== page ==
From “crisis management” in research policy to priority setting

The crisis of 1924: The Notgemeinschaft is on the brink of disbandment

Letter from Reich President Friedrich Ebert to Friedrich Schmidt-Ott, 1924

Letter from Reich President Friedrich Ebert to Friedrich Schmidt-Ott, 1924

© Aus

In the years of inflation, the Notgemeinschaft was only able to practise “crisis management in research policy"; there was no question of strategic, forward-thinking research funding.

The uncertain situation of the Notgemeinschaft continued even after the currency reform; at the end of 1923, the government of the Reich found itself facing a currency shortage. It responded with savings measures from which even the research system was not safe, hence a drastic reduction was also planned in the budget of the Notgemeinschaft. It was Friedrich Schmidt-Ott, more than anyone, who, through intense lobbying – including persistent correspondence to members of the government and Reich President Friedrich Ebert – managed to avert a budget cut and to secure an “emergency budget” of three billion Reichsmarks.

A “constructive plan” instead of “emergency” – the origins of the “Community Projects"

The battle for the budget made the Notgemeinschaft very much aware that its position within the research landscape was by no means secure. Friedrich Schmidt-Ott began to look around for options in order to demonstrate the importance of the Notgemeinschaft and raise its profile.

Leading government representatives had already made clear in debate surrounding the budget cuts that further research funding from the Reich would mainly benefit product-related science and technology research. The impetus to set priorities in research funding also came from industry, which complained of an acute shortage in qualified early career research staff. The Notgemeinschaft responded to this, establishing special committees financed by industry donations that awarded research fellowships in the fields of medicine and electrical engineering.

Friedrich Schmidt-Ott received encouragement at the international level, also, to set a particular course in research policy, over and above merely reacting to proposals. In January 1925 he presented plans for the “organisation of research projects” in a meeting of the Joint Committee. The inspiration for this idea was the American National Research Council, which coordinated research projects of economic significance in committees. The Director of the European Office of the Rockefeller Foundation, Henry Eversole, also advised Friedrich Schmidt-Ott to develop a “constructive plan” rather than remaining in a state of “emergency”.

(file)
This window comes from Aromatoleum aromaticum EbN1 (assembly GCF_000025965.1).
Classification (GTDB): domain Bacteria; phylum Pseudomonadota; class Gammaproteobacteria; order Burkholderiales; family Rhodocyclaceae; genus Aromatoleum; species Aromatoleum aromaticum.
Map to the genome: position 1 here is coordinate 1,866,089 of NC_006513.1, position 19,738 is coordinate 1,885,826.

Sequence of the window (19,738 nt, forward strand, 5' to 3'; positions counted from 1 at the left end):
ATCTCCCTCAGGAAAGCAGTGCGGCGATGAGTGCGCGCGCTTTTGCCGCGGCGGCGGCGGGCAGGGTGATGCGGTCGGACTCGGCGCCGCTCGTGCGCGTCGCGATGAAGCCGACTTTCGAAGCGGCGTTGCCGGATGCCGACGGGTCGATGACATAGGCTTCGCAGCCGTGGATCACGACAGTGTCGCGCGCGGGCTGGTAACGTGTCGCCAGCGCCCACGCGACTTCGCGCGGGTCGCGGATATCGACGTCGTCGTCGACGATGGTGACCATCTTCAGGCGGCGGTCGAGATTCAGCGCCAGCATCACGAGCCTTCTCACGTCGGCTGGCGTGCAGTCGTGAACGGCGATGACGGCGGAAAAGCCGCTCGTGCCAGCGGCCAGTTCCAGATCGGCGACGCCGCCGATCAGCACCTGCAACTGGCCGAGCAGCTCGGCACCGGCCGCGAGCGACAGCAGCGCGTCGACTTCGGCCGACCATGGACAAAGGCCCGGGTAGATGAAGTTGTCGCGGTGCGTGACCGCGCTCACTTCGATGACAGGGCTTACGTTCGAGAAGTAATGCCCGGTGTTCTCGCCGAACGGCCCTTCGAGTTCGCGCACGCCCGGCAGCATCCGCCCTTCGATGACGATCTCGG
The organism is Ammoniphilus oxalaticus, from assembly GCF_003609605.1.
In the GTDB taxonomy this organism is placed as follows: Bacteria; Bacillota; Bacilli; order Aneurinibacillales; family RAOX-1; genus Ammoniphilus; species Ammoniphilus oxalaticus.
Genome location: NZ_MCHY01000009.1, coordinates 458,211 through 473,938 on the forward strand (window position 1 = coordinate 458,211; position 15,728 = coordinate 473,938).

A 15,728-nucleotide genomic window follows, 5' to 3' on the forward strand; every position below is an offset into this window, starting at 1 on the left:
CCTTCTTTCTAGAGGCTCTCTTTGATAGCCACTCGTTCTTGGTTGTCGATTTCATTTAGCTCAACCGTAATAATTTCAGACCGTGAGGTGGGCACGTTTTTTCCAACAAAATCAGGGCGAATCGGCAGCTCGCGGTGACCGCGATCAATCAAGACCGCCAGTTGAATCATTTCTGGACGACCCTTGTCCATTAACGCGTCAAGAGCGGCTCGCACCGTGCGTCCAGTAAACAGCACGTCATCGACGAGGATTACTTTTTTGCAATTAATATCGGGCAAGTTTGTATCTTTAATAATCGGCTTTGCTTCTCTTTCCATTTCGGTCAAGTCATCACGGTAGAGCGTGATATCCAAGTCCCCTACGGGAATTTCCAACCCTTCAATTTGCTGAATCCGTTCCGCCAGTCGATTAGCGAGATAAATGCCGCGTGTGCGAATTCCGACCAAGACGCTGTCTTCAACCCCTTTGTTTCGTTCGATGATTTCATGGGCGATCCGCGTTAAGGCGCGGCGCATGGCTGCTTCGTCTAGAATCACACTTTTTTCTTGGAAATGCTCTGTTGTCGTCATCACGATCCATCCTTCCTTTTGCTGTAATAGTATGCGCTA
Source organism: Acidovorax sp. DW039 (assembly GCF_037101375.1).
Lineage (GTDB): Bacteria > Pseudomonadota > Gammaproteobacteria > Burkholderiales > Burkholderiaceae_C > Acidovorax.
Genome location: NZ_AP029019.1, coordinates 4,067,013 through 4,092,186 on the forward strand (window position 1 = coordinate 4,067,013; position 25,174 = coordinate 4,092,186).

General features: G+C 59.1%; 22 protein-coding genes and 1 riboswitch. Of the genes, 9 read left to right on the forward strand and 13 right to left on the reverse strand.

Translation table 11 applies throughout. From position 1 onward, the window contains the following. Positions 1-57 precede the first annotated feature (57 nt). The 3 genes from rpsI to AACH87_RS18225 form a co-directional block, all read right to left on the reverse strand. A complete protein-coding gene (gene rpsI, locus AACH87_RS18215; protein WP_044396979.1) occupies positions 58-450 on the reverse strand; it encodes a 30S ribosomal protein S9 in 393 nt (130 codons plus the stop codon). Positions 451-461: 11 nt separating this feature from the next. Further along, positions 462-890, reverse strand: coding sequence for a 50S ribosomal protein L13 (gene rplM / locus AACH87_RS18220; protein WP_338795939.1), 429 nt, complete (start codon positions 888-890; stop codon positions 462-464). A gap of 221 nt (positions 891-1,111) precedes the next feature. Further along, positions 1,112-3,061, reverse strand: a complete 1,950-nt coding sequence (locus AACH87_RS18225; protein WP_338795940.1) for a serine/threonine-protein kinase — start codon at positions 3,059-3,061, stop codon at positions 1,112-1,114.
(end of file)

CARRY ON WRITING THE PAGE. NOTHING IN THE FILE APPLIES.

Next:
Community Projects “in the area of the national economy, public health and public well-being.”

After consultations with members of the Notgemeinschaft – primarily with the President of the Kaiser Wilhelm Society, Adolf von Harnack – and gauging the general mood in political circles, it was clear to Friedrich Schmidt-Ott that it was only through major research projects, which must however address “a national need” and be backed by experts both from research and industry, that the Notgemeinschaft could obtain “a proper backbone” for its work.

In an initial phase, the Notgemeinschaft therefore focused its research on the areas of metal research, geophysics, medical and nutrition sciences, on which researchers at various locations and in a variety of fields worked in a research group. In May 1925, the organisation successfully lobbied the Reichstag for additional funding by means of the “Denkschrift über die Forschungsaufgaben der Notgemeinschaft der Deutschen Wissenschaft im Bereich der nationalen Wirtschaft, der Volksgesundheit und des Volkswohls” (Memorandum on the research tasks of the Notgemeinschaft der Deutschen Wissenschaft in the area of the national economy, public health and public well-being). Special funding was allocated to the Notgemeinschaft for the year, increasing the annual budget for 1926 by 30 percent. The number of fellowship recipients increased from 93 in 1924 to 344 in 1926.

Not all “Community Projects” were interdisciplinary group research projects; in many cases, individual research tasks were simply grouped under a general title. Nevertheless, the Notgemeinschaft achieved an autonomous profile by positioning itself as a force that shaped research funding.

However, it was not just industry, but also the military that were interested in "Community" research projects. The nationalistic objectives of the military ultimately also boiled down to questions concerning a self-sufficient economy and armaments. Since 1927, the Reichswehr had been attempting to second specialist representatives of the army to Notgemeinschaft committees, and the leadership of the Notgemeinschaft did not oppose these efforts. Hence the Notgemeinschaft was already involved in secret research projects of the Reichswehr prior to 1933.

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